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University of Wales Trinity Saint David

English

UCAS Code: Q300

Bachelor of Arts (with Honours) - BA (Hons)

Entry requirements


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About this course


Course option

3.0years

Full-time | 2020

Subject

English studies

**Why choose English?**

• Wider of modules, focusing on lots of different places, themes and subjects from Anglo Saxon Heroic literature to Victorian narrative poetry, bloody revenge dramas of the Renaissance to contemporary bestsellers, from the realist novels of the 19th century to postmodern novels

• Chance to study the large historical picture of English studies, from Beowulf to Tom Wolfe, as well as new directions and approaches in critical and cultural theory

• Hands-on approach which allows students to get to grips with manuscripts and chronicles

• Innovative immersive teaching in small groups and one-to-one tutorials

Modules

The programme is made up of the following combinations of core, compulsory and optional modules. These might alter a little from year to year owing to staff changes, curriculum development and recommendations following validation. However at level 4 there are 5 compulsory modules, including introduction to the Study of English literature, modules on poetry, prose and drama and a cross-Faculty study skills module completed by all students, and a range of optional modules. At level 5 there are 5 compulsory modules, including the Renaissance and Critical and Cultural Theory and a School specific research methods modules completed by all students, and a range of optional modules. At level 6 all students complete a Dissertation of either 20 or 40 credits in addition to 4 compulsory modules including Contemporary Writing and range optional ones.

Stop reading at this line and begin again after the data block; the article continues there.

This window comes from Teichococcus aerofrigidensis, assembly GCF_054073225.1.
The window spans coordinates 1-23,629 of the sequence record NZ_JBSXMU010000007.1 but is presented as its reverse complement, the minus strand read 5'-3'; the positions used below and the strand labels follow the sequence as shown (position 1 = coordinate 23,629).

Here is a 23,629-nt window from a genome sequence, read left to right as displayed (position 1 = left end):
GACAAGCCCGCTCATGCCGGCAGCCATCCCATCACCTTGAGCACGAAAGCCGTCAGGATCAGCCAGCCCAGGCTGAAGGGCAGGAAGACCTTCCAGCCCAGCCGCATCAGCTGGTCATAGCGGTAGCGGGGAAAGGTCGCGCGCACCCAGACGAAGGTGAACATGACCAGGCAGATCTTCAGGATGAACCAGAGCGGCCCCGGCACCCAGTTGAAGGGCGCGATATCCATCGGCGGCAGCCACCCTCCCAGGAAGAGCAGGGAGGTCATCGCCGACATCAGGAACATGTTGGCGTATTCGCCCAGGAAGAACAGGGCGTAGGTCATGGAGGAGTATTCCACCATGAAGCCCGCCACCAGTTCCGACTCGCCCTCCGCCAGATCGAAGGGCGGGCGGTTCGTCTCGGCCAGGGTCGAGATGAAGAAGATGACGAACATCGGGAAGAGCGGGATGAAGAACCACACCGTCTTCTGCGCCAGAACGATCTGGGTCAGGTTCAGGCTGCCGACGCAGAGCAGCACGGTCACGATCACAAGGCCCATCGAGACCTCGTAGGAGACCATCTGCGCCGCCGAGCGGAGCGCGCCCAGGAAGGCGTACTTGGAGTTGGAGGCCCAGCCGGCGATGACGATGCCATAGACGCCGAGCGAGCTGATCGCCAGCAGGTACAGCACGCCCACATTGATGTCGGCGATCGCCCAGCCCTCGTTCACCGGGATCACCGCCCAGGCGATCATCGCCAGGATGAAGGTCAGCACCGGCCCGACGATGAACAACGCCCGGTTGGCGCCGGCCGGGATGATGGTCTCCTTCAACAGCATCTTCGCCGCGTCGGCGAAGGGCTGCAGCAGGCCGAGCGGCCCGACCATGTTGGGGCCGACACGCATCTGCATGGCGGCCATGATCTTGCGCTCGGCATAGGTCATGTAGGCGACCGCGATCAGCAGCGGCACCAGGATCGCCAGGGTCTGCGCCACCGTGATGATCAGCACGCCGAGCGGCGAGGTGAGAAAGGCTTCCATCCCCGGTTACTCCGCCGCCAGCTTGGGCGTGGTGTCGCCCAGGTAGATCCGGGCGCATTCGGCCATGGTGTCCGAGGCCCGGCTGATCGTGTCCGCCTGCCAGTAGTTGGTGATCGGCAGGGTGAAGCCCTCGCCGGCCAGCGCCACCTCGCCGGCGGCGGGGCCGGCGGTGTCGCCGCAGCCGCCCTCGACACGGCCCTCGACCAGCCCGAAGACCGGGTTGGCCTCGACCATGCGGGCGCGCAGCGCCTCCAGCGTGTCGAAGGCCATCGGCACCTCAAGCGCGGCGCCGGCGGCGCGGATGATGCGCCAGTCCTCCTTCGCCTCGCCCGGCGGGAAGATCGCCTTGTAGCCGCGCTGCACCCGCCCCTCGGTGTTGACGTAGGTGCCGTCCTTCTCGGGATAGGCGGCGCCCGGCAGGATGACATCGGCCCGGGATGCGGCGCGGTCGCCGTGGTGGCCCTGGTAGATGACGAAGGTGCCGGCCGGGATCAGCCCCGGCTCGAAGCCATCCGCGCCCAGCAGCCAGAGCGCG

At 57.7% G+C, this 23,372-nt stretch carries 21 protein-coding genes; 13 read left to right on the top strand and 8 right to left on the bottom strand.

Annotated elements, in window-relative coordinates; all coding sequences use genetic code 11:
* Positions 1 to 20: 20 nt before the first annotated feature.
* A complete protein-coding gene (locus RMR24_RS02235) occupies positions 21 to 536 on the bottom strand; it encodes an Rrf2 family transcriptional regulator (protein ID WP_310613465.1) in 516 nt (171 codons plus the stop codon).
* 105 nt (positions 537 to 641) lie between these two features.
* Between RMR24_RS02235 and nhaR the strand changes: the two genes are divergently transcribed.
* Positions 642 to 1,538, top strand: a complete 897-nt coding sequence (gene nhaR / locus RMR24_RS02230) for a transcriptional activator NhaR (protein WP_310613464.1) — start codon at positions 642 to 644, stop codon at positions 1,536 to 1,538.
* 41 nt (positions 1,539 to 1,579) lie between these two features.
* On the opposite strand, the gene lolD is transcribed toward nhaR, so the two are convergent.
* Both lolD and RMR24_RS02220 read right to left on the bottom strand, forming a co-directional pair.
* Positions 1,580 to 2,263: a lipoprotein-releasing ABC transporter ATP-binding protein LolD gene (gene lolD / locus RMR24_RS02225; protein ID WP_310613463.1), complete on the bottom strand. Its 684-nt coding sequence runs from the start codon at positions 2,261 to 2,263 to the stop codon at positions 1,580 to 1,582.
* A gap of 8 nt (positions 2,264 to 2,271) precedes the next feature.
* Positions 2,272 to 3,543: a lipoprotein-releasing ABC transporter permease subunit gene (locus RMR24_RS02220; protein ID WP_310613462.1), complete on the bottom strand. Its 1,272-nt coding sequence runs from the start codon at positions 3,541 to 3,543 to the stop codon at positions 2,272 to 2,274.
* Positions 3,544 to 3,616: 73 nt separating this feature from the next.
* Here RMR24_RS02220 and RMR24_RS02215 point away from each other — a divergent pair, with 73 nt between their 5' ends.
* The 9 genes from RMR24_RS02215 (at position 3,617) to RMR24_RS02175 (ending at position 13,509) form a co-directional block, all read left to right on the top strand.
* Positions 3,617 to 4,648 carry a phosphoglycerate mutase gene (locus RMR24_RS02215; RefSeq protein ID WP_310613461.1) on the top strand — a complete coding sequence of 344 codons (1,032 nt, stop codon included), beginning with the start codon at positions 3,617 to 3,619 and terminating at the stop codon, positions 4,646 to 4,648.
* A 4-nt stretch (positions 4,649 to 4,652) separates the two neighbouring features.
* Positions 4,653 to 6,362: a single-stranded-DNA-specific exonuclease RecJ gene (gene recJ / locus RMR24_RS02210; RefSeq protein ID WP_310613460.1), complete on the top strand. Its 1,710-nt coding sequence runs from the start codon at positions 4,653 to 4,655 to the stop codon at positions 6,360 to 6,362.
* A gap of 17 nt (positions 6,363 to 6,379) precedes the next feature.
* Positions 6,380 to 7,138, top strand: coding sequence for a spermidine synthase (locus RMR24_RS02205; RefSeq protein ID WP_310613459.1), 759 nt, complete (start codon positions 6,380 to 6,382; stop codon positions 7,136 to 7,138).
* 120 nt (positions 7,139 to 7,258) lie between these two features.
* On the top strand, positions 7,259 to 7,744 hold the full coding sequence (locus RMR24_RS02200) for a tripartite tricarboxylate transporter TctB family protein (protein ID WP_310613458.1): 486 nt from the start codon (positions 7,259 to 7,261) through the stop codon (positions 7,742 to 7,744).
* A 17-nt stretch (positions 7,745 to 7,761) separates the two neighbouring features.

Assessment methods

The programme is assessed in a variety of ways and will include several of the following type of assessment: essays of 1000 to 4000 words in length, document analyses, book reviews, short reports and reflective journals, timed tests, take home exams, field journals, posters, group and individual presentations, dissertations of 10,000 words, wikis, commentaries and film evaluations.

The Uni


Course location:

Lampeter Campus

Department:

Faculty of Humanities and Performing Arts

TEF rating:

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What students say


How do students rate their degree experience?

The stats below relate to the general subject area/s at this university, not this specific course. We show this where there isn’t enough data about the course, or where this is the most detailed info available to us.

English studies